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You’ve Got to Play to Work October 22, 2010

Last week I posted about finding your dream and going for it with no excuses. My first tip to pursuing one’s dreams and goals was to make time to do it. There is no such thing as no time to do anything unless you are working three jobs and raising a family. There just isn’t. If you have a half an hour, you’ve got time to work toward your goal.

Establishing a minimum time requirement per day is crucial toward reaching your goal. Even if all you do is research what it will take to accomplish reaching your goal, then it is still productive use of your time. As a writer, that half an hour might be about researching some facet of my novel. But if you’re dreaming about becoming a doctor, it might be about researching what areas of medicine are best suited to your personality. Each step, even a baby step, is still a step forward.

If you’ve been reading my blog this week, you’ll know I haven’t been working as much as I’ve been playing. In fact, I didn’t even meet one of my big goals for the week because I preferred playing to sitting down and reading through my two requested partial manuscripts. I always like to do a read-aloud before I do my final tweak and send my babies out into the world.

Bad me! But not really. Why? Because I did  manage to meet my minimum goals every day this week. I also exceeded them more days than not. My minimum goal this week was to write 100 words a day about my new book which I am exploring, follow up on blog comments, write three blogs for the following week and schedule them, and continue working on my social media knowledge via Kristen Lamb’s book, WE ARE NOT ALONE and my online courses. Yes, despite my deliberate hooky from serious work, I managed to accomplish quite a lot.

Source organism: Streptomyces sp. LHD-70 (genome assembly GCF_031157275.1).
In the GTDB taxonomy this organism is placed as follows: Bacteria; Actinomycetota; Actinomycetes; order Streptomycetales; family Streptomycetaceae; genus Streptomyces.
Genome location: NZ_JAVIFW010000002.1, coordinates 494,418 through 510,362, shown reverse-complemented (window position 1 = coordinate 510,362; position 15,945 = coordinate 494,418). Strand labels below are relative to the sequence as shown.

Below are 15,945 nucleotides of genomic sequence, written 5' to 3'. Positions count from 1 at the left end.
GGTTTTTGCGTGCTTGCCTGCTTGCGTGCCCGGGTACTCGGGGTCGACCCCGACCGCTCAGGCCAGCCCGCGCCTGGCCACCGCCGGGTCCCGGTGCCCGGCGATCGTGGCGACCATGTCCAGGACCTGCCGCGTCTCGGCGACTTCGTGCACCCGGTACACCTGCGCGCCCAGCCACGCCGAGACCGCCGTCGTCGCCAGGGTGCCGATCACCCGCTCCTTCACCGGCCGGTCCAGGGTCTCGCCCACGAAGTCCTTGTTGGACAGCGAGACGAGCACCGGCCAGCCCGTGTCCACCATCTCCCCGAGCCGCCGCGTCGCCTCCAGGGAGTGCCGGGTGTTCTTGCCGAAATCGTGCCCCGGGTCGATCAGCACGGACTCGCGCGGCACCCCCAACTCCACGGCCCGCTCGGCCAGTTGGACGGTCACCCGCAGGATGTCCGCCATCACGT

I could have accomplished more if I had hunkered down and forced myself to stop playing and work. But I know something important: my brain needs a break and this season is the one season I feel fully rejuvenated if I take the time to play. Every year in the autumn I slow down a bit to let my brain relax and enjoy the beautiful season. I need to.

Usually I’ve been working super hard and this year was no exception. I was working on my full manuscript’s revision until September 29. On September 30, I immediately went to the Georgia Writers of America Moonlight and Magnolia’s Conference and immersed myself in all things professional via pitching my manuscript, learning about writing from Michael Hauge, Allison Brennan and Kelly Stone, and celebrating my writing friends’ victories at the MAGGIE Awards Ceremony.

There wasn’t much time to breathe between that trip and our fall break with the family. I knew it would be pointless to undertake a large project so I stuck to my mini goals and gave myself some space.

This is my second tip: Understand your rhythm as you undertake pursuing your goal.

If you don’t understand how you work and when it is best for you to work, then you will burn out. Everyone has a different rhythm. I tend to operate well on long jags of intense work with time out for good behavior breaks. I need my social time, my sun time and my time to relax if I am going to get the big tasks done. I’ve also learned that as a writer, I must touch or do something with my current work in progress everyday or I’ll lose my connection with my story. Now that doesn’t mean I write through major holidays like Christmas or New Years Eve, but I do write a bit every day through almost all the days of the year.